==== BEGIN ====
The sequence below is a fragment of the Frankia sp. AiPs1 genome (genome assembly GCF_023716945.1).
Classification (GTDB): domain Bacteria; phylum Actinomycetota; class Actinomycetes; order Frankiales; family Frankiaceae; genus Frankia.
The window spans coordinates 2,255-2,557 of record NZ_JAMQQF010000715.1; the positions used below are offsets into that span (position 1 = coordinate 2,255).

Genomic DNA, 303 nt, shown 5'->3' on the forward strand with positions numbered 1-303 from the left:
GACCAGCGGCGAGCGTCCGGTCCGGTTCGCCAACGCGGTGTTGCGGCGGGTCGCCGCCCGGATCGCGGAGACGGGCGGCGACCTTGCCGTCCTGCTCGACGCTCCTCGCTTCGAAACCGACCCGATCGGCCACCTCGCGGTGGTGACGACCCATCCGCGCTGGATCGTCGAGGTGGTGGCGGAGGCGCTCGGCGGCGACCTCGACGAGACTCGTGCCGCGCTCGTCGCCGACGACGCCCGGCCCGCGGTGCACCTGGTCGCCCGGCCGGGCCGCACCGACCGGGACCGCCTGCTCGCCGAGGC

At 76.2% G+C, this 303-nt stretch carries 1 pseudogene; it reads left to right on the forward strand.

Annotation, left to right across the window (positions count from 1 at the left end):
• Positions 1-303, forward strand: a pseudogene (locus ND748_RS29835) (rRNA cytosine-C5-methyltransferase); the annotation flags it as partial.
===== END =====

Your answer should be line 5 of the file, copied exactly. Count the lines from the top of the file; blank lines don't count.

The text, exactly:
GACCAGCGGCGAGCGTCCGGTCCGGTTCGCCAACGCGGTGTTGCGGCGGGTCGCCGCCCGGATCGCGGAGACGGGCGGCGACCTTGCCGTCCTGCTCGACGCTCCTCGCTTCGAAACCGACCCGATCGGCCACCTCGCGGTGGTGACGACCCATCCGCGCTGGATCGTCGAGGTGGTGGCGGAGGCGCTCGGCGGCGACCTCGACGAGACTCGTGCCGCGCTCGTCGCCGACGACGCCCGGCCCGCGGTGCACCTGGTCGCCCGGCCGGGCCGCACCGACCGGGACCGCCTGCTCGCCGAGGC